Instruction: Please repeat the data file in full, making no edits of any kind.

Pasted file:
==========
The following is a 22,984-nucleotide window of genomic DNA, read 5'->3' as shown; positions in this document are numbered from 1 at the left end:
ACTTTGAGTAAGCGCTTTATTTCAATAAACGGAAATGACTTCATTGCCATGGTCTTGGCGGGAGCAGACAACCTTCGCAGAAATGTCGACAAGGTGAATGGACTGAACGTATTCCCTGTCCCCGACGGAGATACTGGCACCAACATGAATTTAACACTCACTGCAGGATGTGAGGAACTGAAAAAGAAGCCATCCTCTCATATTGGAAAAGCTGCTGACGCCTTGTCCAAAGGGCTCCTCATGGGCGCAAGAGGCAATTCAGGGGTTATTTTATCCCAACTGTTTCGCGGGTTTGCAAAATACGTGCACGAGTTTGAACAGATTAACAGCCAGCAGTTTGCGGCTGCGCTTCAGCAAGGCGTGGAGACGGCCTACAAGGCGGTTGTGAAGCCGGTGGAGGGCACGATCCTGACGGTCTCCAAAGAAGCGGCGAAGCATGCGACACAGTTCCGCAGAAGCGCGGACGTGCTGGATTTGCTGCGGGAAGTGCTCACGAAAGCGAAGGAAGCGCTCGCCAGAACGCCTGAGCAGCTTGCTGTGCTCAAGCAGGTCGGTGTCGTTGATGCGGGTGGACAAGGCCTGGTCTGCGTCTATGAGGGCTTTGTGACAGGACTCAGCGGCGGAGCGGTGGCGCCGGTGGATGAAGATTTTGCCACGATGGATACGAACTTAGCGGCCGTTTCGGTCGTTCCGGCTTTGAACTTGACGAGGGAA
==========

The following is a 22,984-nucleotide window of genomic DNA, read 5'->3' as shown; positions in this document are numbered from 1 at the left end:
ACTTTGAGTAAGCGCTTTATTTCAATAAACGGAAATGACTTCATTGCCATGGTCTTGGCGGGAGCAGACAACCTTCGCAGAAATGTCGACAAGGTGAATGGACTGAACGTATTCCCTGTCCCCGACGGAGATACTGGCACCAACATGAATTTAACACTCACTGCAGGATGTGAGGAACTGAAAAAGAAGCCATCCTCTCATATTGGAAAAGCTGCTGACGCCTTGTCCAAAGGGCTCCTCATGGGCGCAAGAGGCAATTCAGGGGTTATTTTATCCCAACTGTTTCGCGGGTTTGCAAAATACGTGCACGAGTTTGAACAGATTAACAGCCAGCAGTTTGCGGCTGCGCTTCAGCAAGGCGTGGAGACGGCCTACAAGGCGGTTGTGAAGCCGGTGGAGGGCACGATCCTGACGGTCTCCAAAGAAGCGGCGAAGCATGCGACACAGTTCCGCAGAAGCGCGGACGTGCTGGATTTGCTGCGGGAAGTGCTCACGAAAGCGAAGGAAGCGCTCGCCAGAACGCCTGAGCAGCTTGCTGTGCTCAAGCAGGTCGGTGTCGTTGATGCGGGTGGACAAGGCCTGGTCTGCGTCTATGAGGGCTTTGTGACAGGACTCAGCGGCGGAGCGGTGGCGCCGGTGGATGAAGATTTTGCCACGATGGATACGAACTTAGCGGCCGTTTCGGTCGTTCCGGCTTTGAACTTGACGAGGGAA